Auden is the child of divorced university professors. Pretty much since birth she’s been pressured to succeed academically, and in the quest for the highest grades and most attractive college application package she’s missed out on a lot. She’s never had close friends, been in a food fight, or learned to ride a bike. Her acceptance to a prestigious college secured, she heads off to spend the summer with her Dad and his new wife and daughter. All is not well at her Dad’s house, and the stress soon has Auden wandering the streets of the sea-side town at night, plagued with insomnia. She soon meets the small town’s other sleepless residents, including Eli, a boy with a secret hurt of his own. Eli and Auden decide to spend the summer nights filling in her lost carefree highschool years.
Along for the Ride is sweet and funny. Dessen is as amazing as always at describing the nuances of families and writing characters that sound and act authentic. Highly recommended, especially if you liked Dessen's other books.
A few years ago 30-something Sarah Brown started sharing her old diaries with friends and strangers, through the web and at a coffee-house event in New York. The project prompted an open call for old teenage journals, poetry and other writings from anyone willing to share; the most cringe-worthy and embarrassing results became this book. The entries are funny and sad, but it shows pretty clearly that a lot of people go through the same experiences.
As an FYI- Cringe contains uncensored journal entries, and some of the subjects covered are pretty sobering and explicit. Brown’s and the original authors’ approach to all the entries is tongue-in-cheek, so the commentary does not take even the most heart-wrenching subjects seriously.
In the America of the distant future books are outlawed. Guy Montag is a fireman, a burner of books, who has always followed the rules. He likes his life, and has never really questioned it, until one day, on his way home from work, he meets a unique young woman who is walking near his house. Soon after, his wife overdoses on sleeping pills and is revived by uncaring paramedics. Finally, while at work he accidentally reads a line of a book, something he has never done in his long and distinguished career. He steals the book, placing himself among the ranks of the insane and probably dangerous.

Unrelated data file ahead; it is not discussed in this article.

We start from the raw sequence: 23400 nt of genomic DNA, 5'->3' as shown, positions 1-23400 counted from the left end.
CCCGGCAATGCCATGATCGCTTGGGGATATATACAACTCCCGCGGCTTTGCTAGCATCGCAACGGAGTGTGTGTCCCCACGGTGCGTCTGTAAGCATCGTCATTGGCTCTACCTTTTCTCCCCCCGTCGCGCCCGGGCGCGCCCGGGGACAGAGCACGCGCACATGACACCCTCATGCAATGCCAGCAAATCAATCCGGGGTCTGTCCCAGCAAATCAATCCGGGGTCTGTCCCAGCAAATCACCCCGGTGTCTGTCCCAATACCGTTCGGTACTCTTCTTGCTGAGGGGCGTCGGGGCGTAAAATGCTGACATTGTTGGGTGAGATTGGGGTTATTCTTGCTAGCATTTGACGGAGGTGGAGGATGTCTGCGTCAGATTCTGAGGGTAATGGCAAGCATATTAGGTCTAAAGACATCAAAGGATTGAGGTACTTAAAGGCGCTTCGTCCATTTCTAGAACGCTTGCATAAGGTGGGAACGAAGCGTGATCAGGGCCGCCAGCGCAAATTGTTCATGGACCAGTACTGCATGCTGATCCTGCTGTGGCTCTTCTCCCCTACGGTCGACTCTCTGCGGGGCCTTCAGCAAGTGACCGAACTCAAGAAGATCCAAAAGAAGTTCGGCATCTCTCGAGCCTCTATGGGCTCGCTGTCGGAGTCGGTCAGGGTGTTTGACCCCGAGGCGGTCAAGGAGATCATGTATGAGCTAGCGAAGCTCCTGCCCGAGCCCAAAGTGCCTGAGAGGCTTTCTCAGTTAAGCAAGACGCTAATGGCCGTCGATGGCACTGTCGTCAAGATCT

Image courtesy of Flickr user Poccreia who assures that the pictured books were not burned maliciously.
Sisters Octavia and Talia are pretty much prepared for the summer from hell: accompanying their 80+ year old grandmother Mare on a cross-country road trip to a reunion in Alabama. It’s not going to be pretty. Octavia and Talia haven’t really been friends lately, and Mare is far from being a normal sweater wearing, pie making grandma. Instead she drives her convertible like she’s in NASCAR, wears stilettos and smokes like a chimney. Along the way, Mare starts to tell her granddaughters about her history: what it was like growing up in the Depression, living in the segregated South, running away from home at 17 to join the Women’s Army Corps, about getting shipped off to Europe to help fight the Second World War.
Mare's War is a really good book. The story of the road trip is interesting and Octavia and Talia are good characters with a pretty realistic dynamic between them. The best part of the book is Mare’s storytelling. She is vivid, engaging and strong. Her story is heroic, and describes a little-known part of history, but it isn't preachy.
Come join in on the fun!
The Teen Lounge now boasts four iMac's exclusively for Teens to enjoy. That's right, fantastic four!!!
Here's a list of iMazing things you can do:
So, invite your friends and check out the awesome Teen Lounge on the Lower level of the library!!
See you there!
Blue Baker is a normal, nice kid with a normal, nice family: a Mom, a Dad and a little sister. He has friends, goes to school, and has regular run-ins with the town bully. When his Dad dies, he gets set up with a counselor at school, Mrs. Molloy, who tells him to try writing out his feelings, which is how he ends up writing the story of The Savage. The Savage is a savage: he lives under an abandoned chapel, hunts and kills for food, doesn’t speak except in grunts and has sticks and chicken feathers in his hair. The Savage is Blue’s private story, but as he writes more and more chapters, it starts to become real. The Savage starts showing up around town, and eventually Blue is going to have to face him.